The Shrine of Jeffrey Dahmer by Brian Masters is undoubtedly the benchmark for how you write a crime biography. This striking character analysis of Dahmer's trifling list of neurosis (sociopath, psychopath, necrophiliac, cannibal) is not one for the faint-hearted, and nor are the descriptions (only a few, mind) of his heinous 17 murders. However, Brian Master's does well in that he writes about these murders, but he spends a lot more time in this book writing about Dahmer's character, defence trial, childhood, alcoholism, narcissism, and how the world understands such predators - rather than the glorification and sensationalism of 17 horrific murders of men by a homicidal Homosexual. The obvious comparison is with England's very own Dahmer: Dennis 'Des' Nilsen.
Having read Brian Master's analysis of the 1980s London serial killer, it's hard not to make a connection. You wonder if Des knew of Dahmer - the similarities in how/why they killed, what they did with the bodies, mummy issues and the like, are striking and must have been hard for Master's not to have delved into this further.
Brian Master's attended Dahmer's trial and that gives the reader that all-important (and often rare in true-crime books) first-account insight. It serves well as the narrative progresses. You can almost feel the tension in the court, as Dahmer is unanimously found guilty and sentenced to life imprisonment. The book stops there and we all know what happened next. Kharma came for Dahmer - I wonder what Masters would have made of that (almost poetic) ending to a killers life? A definite recommendation for those of you true crime enthusiasts.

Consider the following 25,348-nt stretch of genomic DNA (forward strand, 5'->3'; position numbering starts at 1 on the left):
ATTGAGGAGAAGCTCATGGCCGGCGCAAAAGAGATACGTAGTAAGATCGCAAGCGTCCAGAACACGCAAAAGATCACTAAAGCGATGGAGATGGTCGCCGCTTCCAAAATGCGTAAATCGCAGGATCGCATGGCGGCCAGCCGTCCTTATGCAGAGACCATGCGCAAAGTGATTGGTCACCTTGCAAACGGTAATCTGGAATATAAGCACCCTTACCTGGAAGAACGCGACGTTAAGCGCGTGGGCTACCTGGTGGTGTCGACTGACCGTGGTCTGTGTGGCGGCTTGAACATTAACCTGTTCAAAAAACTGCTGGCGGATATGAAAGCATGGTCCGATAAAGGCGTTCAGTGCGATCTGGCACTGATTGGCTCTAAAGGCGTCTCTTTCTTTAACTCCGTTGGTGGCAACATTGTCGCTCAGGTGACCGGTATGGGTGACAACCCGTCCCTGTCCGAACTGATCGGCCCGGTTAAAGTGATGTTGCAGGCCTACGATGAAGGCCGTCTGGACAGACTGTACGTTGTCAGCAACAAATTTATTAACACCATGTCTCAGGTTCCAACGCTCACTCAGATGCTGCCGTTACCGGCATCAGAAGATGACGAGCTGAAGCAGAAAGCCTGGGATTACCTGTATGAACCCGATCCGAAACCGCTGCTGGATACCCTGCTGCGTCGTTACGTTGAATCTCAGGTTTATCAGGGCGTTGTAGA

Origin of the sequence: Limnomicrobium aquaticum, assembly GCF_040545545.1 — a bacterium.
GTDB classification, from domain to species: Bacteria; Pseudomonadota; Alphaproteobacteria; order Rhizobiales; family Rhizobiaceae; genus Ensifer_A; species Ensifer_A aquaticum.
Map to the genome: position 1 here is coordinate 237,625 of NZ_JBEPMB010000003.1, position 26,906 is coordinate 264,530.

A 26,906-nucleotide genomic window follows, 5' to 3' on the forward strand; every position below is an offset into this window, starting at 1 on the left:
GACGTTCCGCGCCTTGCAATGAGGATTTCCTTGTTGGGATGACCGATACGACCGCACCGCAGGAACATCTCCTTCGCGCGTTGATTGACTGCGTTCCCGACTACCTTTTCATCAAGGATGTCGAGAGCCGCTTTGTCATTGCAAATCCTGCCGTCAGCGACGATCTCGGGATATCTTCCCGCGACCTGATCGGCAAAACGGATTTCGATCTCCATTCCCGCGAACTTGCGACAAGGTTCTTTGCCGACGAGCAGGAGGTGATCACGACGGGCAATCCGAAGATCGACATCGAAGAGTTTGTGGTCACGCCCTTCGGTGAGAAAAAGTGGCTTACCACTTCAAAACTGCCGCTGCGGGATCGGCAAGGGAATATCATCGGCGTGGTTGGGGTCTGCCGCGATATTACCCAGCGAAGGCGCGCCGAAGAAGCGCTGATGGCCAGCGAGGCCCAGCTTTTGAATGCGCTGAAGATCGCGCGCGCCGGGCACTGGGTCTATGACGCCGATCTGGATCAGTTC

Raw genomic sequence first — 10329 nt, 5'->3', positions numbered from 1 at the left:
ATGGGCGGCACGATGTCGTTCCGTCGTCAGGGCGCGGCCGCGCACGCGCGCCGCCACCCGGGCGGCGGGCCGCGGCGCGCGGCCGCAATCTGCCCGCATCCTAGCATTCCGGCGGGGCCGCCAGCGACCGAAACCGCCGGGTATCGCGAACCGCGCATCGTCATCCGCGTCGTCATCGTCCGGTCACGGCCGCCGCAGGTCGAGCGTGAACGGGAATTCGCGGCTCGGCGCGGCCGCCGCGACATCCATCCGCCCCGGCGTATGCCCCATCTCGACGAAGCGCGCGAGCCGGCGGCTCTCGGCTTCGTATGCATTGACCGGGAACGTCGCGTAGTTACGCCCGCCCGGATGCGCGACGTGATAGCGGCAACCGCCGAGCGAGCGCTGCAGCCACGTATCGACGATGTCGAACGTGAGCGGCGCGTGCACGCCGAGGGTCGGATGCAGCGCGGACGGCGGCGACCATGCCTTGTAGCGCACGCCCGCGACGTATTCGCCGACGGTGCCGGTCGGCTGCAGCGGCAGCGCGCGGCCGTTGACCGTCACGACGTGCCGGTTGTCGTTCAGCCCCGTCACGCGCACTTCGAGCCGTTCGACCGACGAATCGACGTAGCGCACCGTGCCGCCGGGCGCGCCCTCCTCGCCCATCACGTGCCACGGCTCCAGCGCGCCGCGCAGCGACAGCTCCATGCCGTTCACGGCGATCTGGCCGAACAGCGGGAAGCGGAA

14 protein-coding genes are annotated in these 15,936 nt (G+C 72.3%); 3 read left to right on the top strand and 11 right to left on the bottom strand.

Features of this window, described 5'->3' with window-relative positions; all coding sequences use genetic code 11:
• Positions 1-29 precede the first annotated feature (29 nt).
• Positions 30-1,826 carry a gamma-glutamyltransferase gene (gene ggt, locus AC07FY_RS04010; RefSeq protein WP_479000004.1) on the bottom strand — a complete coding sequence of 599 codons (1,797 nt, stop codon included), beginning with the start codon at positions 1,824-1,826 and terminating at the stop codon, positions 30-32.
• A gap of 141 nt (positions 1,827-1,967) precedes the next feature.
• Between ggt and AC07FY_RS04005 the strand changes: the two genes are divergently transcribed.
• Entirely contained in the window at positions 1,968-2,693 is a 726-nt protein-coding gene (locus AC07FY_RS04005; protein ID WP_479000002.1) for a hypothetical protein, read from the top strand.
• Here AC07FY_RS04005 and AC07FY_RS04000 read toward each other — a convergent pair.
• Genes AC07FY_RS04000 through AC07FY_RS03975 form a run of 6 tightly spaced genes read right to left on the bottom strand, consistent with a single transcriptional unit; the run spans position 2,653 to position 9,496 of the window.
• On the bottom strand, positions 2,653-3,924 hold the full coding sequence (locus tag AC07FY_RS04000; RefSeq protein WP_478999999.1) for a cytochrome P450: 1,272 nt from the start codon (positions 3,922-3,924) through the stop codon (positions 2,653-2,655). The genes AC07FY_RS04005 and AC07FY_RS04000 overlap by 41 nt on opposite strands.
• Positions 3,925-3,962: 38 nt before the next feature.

In places, the book can be a bit heavyweight on the psychological analysis and uses some interestingly long words but that is what comes with a book from an author of high intelligence. It's expected from a Master's book. He's an author who feels the need to give an honest account of each criminological case that he writes. Bone-chillingly good! @rybazoxo